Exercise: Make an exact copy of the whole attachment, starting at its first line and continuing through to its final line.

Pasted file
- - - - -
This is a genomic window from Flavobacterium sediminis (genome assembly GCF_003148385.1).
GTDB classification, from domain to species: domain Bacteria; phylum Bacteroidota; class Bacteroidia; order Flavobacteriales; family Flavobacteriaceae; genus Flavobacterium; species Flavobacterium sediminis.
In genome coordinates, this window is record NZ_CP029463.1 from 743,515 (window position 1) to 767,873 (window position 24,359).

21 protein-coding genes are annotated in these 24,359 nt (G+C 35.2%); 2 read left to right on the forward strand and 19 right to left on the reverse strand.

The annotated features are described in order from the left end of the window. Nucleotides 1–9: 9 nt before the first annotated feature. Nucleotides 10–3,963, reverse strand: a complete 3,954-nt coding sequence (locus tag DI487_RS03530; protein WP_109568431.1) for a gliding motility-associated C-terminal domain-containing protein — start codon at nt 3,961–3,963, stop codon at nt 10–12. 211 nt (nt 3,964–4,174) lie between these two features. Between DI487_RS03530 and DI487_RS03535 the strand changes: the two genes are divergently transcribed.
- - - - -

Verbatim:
This is a genomic window from Flavobacterium sediminis (genome assembly GCF_003148385.1).
GTDB classification, from domain to species: domain Bacteria; phylum Bacteroidota; class Bacteroidia; order Flavobacteriales; family Flavobacteriaceae; genus Flavobacterium; species Flavobacterium sediminis.
In genome coordinates, this window is record NZ_CP029463.1 from 743,515 (window position 1) to 767,873 (window position 24,359).

21 protein-coding genes are annotated in these 24,359 nt (G+C 35.2%); 2 read left to right on the forward strand and 19 right to left on the reverse strand.

The annotated features are described in order from the left end of the window. Nucleotides 1–9: 9 nt before the first annotated feature. Nucleotides 10–3,963, reverse strand: a complete 3,954-nt coding sequence (locus tag DI487_RS03530; protein WP_109568431.1) for a gliding motility-associated C-terminal domain-containing protein — start codon at nt 3,961–3,963, stop codon at nt 10–12. 211 nt (nt 3,964–4,174) lie between these two features. Between DI487_RS03530 and DI487_RS03535 the strand changes: the two genes are divergently transcribed.